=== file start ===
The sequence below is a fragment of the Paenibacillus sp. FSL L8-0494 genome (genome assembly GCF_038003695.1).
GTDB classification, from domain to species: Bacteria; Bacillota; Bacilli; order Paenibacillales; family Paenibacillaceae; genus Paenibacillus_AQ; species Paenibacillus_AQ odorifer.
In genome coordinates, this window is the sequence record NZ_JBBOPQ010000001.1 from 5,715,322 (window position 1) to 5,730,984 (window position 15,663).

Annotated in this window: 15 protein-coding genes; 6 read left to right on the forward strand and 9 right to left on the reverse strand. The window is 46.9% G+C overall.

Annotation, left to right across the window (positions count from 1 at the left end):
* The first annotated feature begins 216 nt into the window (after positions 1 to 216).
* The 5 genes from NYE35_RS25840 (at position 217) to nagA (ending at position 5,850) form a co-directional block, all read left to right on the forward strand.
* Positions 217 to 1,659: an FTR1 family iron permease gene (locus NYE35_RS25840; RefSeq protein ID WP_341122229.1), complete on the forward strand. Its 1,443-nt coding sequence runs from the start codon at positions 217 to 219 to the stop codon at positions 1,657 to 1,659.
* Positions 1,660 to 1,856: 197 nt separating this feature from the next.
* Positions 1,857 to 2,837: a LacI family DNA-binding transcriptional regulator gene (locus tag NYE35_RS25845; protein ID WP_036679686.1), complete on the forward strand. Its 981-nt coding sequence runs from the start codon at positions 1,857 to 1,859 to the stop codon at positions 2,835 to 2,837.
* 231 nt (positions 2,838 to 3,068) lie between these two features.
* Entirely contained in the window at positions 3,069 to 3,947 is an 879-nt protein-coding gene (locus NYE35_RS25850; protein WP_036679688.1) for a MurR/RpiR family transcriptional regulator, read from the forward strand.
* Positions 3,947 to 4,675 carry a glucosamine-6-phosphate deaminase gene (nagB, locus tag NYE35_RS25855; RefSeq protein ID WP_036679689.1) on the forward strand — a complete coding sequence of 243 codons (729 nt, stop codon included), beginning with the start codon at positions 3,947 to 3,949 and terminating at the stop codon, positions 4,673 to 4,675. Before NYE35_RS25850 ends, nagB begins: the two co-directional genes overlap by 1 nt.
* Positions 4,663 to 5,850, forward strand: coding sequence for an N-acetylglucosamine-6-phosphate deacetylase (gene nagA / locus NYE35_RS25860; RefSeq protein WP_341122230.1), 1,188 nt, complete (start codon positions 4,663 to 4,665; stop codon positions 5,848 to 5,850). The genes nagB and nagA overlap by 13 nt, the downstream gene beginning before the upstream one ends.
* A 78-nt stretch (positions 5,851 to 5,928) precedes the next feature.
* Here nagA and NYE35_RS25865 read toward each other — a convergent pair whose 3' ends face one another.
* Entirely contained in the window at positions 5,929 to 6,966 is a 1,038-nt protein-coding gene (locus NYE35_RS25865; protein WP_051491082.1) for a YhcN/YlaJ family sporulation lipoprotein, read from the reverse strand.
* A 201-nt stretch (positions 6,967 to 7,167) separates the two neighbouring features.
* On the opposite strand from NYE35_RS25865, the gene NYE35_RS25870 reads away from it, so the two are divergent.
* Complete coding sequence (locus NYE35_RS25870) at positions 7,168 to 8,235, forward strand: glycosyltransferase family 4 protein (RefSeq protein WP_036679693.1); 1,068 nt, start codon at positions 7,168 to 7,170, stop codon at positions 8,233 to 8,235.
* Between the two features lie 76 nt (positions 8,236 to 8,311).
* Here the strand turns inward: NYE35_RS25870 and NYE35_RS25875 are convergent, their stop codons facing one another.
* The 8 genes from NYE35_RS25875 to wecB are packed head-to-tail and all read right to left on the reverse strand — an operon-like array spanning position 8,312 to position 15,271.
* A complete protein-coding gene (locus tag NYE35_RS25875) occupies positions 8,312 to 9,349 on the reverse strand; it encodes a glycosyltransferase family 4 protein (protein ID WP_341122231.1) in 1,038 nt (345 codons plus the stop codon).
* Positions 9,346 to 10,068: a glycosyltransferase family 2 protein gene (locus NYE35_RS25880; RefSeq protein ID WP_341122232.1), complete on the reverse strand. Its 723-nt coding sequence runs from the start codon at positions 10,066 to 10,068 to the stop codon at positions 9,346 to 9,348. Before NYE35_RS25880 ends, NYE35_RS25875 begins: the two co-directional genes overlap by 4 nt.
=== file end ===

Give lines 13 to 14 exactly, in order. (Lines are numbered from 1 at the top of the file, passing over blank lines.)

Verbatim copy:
* Positions 3,947 to 4,675 carry a glucosamine-6-phosphate deaminase gene (nagB, locus tag NYE35_RS25855; RefSeq protein ID WP_036679689.1) on the forward strand — a complete coding sequence of 243 codons (729 nt, stop codon included), beginning with the start codon at positions 3,947 to 3,949 and terminating at the stop codon, positions 4,673 to 4,675. Before NYE35_RS25850 ends, nagB begins: the two co-directional genes overlap by 1 nt.
* Positions 4,663 to 5,850, forward strand: coding sequence for an N-acetylglucosamine-6-phosphate deacetylase (gene nagA / locus NYE35_RS25860; RefSeq protein WP_341122230.1), 1,188 nt, complete (start codon positions 4,663 to 4,665; stop codon positions 5,848 to 5,850). The genes nagB and nagA overlap by 13 nt, the downstream gene beginning before the upstream one ends.